NEW YORK (Reuters Life!) - Many heart devices are approved for use in the United States despite a lack of data on safety and effectiveness for women -- even though the devices don't work the same in the two genders, according to a study.
"We know the risks are different in women and men," said study author Rita Redberg, a cardiologist at the University of California, San Francisco.
For example, women tend to bleed more when a device is implanted and appear to be at higher risk of dying due to the procedure, while some studies also indicate that women don't see the same benefits as men.
For the study, published in Circulation: Cardiovascular Quality and Outcomes, Redberg and her team went through 78 summaries of U.S. Food and Drug Administration (FDA) approvals for high-risk heart devices.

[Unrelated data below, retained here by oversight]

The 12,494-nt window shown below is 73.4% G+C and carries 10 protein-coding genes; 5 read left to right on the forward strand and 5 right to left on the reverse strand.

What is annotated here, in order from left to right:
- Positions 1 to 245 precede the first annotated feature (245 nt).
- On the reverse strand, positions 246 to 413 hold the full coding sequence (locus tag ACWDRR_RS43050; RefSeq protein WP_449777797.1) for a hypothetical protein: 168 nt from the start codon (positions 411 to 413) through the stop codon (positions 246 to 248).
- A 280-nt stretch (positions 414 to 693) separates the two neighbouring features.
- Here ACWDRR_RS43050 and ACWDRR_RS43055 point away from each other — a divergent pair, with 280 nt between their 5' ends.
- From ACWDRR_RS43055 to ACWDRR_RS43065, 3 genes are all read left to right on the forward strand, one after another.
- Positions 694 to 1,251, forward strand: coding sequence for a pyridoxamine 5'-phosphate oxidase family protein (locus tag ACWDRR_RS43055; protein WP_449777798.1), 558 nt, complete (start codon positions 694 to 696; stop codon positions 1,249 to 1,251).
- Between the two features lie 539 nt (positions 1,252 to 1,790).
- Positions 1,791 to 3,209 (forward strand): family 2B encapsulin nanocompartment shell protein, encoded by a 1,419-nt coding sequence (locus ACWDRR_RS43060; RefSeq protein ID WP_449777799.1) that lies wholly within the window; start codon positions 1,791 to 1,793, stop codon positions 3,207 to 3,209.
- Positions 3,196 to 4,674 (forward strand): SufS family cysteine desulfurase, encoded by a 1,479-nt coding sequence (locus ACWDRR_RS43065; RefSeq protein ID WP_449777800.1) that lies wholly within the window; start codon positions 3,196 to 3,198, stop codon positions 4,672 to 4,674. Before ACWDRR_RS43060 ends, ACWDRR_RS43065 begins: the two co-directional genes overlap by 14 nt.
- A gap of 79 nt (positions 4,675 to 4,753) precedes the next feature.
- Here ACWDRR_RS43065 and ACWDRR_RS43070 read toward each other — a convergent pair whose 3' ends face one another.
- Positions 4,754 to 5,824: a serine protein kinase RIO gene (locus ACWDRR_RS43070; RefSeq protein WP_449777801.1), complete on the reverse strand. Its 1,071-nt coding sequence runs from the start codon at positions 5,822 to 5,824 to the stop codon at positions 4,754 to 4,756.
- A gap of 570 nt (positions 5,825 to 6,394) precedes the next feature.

"Only 41 percent of all the studies had a gender bias statement, which the FDA has required since 1994. So clearly there is a gap," Redberg told Reuters Health.
The study also found that more than a quarter of premarket approval applications didn't report on the sex of study participants. In those that did, two-thirds of the participants were men.
"Half the people that get heart disease are still women," Redberg said.
"Men are on average 10 years younger than women when they get heart disease, but we catch up."
Redberg added that manufacturers were clearly ignoring the FDA's requirements for testing in women as well, but that it didn't appear to have any consequences for whether a device is approved by the agency.
As a result, she advised women to ask for data on a given heart device before they consider having it implanted.
Redberg is a member of the FDA Circulatory System Devices Panel, but her work on this study was done independently and her report doesn't reflect the view of the panel or the FDA.
Reporting by Frederik Joelving at Reuters Health; editing by Elaine Lies